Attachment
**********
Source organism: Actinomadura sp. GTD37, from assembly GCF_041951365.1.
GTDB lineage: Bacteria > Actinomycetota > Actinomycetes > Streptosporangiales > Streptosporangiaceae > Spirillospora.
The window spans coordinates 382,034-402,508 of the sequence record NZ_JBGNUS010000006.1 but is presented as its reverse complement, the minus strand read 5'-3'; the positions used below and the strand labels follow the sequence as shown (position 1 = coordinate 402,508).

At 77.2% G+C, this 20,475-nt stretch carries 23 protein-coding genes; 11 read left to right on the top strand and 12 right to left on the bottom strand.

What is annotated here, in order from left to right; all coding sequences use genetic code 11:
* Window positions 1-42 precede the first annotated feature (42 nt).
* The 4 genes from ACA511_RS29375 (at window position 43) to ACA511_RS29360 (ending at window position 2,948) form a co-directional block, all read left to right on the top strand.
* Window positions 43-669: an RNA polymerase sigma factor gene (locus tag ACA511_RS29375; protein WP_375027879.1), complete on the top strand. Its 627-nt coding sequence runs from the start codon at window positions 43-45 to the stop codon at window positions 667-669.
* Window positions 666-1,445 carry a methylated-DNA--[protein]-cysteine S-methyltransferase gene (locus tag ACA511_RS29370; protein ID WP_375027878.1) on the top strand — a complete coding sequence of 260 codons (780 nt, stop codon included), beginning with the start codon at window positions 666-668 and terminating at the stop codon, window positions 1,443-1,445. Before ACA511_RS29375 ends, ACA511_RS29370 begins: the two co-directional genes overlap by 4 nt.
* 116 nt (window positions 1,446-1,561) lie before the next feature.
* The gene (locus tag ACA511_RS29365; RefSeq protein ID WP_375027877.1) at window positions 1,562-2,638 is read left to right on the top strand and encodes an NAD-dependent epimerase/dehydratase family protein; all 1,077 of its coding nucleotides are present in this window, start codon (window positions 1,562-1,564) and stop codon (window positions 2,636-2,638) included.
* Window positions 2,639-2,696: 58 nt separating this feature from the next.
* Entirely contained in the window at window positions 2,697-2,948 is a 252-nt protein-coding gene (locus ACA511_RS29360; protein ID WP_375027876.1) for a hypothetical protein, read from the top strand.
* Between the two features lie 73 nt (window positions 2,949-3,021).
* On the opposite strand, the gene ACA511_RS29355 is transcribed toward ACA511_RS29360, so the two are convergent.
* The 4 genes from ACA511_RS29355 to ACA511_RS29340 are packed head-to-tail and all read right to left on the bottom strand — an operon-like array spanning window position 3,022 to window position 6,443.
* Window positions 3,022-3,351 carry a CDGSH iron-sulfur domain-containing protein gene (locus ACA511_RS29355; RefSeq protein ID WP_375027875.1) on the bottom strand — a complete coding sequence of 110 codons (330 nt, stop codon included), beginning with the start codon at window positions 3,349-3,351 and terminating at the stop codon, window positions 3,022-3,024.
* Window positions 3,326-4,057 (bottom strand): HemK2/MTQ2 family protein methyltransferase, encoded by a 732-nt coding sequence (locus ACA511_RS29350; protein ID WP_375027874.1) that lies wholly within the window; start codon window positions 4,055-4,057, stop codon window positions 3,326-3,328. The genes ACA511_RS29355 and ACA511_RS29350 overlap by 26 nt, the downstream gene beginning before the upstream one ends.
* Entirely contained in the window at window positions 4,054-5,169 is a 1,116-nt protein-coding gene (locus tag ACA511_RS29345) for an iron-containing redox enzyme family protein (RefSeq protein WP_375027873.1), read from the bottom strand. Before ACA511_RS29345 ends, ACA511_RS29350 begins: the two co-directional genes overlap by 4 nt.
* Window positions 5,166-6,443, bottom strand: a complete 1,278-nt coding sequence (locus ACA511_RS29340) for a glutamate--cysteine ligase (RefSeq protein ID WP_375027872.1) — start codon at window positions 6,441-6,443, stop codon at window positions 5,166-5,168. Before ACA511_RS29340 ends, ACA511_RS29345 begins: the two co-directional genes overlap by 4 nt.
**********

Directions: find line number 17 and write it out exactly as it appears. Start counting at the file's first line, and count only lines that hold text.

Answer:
* Window positions 3,022-3,351 carry a CDGSH iron-sulfur domain-containing protein gene (locus ACA511_RS29355; RefSeq protein ID WP_375027875.1) on the bottom strand — a complete coding sequence of 110 codons (330 nt, stop codon included), beginning with the start codon at window positions 3,349-3,351 and terminating at the stop codon, window positions 3,022-3,024.